Our breath can be our greatest gift and teacher, especially in the hardest of times. Breathing through loss, by Paula Hines Yoga is not really about the shapes we make on a yoga mat. But how you react during your asana practice can tell you a lot about how you react in life off the…

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Breathing through loss

Breathing through loss

Our breath can be our greatest gift and teacher, especially in the hardest of times. Breathing through loss, by Paula Hines

Yoga is not really about the shapes we make on a yoga mat. But how you react during your asana practice can tell you a lot about how you react in life off the mat.

On Valentine’s Day this year my dear mum, who I love deeply and have always been incredibly close to, took her last breath in hospital after a short, unexpected illness. Valentine’s Day was my mum’s birthday.

Breath is an essential part of yoga. I am coming to terms with the death of my mother, ultimately, from respiratory failure, and getting through each day breath by breath. Staying conscious of the breath is the first thing we do when our lives begin and the last thing we do when our lives end. The breath helps me to practice being present. It is an ongoing practice; noticing how, without that consciousness, holding the breath along with tension, is all too easy to do.

I am so grateful for my yoga practice at this time. Above all, my breath and my awareness of it are central.

I used to love silence, but now I am finding I have to learn to befriend silence again so that I am able to sit with the discomfort.

Because this is uncomfortable. And while I must continue to manage day-to-day life because the world goes on and obligations remain, I am fully aware that distraction and avoidance are not helpful. So, I am practicing refraining from the urge to fill up all the spaces so that I can acknowledge the sadness and fear. Not to dwell in that place, but to recognise and breathe with it all. My breath continues to be a teacher. When I allow myself to breathe fully, I am able to soften, to be kinder to myself and to receive kindness from others. I am experiencing in very real terms that an antidote to fear is kindness.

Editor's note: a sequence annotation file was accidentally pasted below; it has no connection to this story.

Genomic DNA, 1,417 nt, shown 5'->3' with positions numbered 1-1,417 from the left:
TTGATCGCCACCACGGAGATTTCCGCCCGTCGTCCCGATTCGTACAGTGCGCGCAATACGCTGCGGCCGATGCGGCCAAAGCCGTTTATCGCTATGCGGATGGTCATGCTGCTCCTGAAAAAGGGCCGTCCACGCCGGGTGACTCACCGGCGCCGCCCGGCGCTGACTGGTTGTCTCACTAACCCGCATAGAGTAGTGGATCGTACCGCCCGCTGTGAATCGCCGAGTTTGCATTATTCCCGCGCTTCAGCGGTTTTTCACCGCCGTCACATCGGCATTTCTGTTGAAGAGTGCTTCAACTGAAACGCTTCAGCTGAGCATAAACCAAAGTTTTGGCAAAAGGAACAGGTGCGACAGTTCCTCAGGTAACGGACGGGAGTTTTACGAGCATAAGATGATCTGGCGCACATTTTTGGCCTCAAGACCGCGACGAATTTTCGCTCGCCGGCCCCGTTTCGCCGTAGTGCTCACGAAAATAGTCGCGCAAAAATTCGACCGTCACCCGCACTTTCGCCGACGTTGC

As I type, I have begun to teach again. In the days shortly after my mother’s passing I simply could not. I made the mistake of carrying on as ‘normal’ when my father died a few years ago. I knew to not make that mistake again. I am so glad that I respected the need to give myself that bit of time; again, resisting the urge to fill up those spaces. Slowing down with my breath reminded me.

Honour your breath, one of your greatest teachers and greatest gifts.

Paula Hines is a London-based yoga teacher and writer. For details of workshops and classes visit: ucanyoga.co.uk

Our breath can be our greatest gift and teacher, especially in the hardest of times. Breathing through loss, by Paula Hines Yoga is not really about the shapes we make on a yoga mat. But how you react during your asana practice can tell you a lot about how you react in life off the…

You are unauthorized to view this page.

Our breath can be our greatest gift and teacher, especially in the hardest of times. Breathing through loss, by Paula Hines Yoga is not really about the shapes we make on a yoga mat. But how you react during your asana practice can tell you a lot about how you react in life off the…

You are unauthorized to view this page.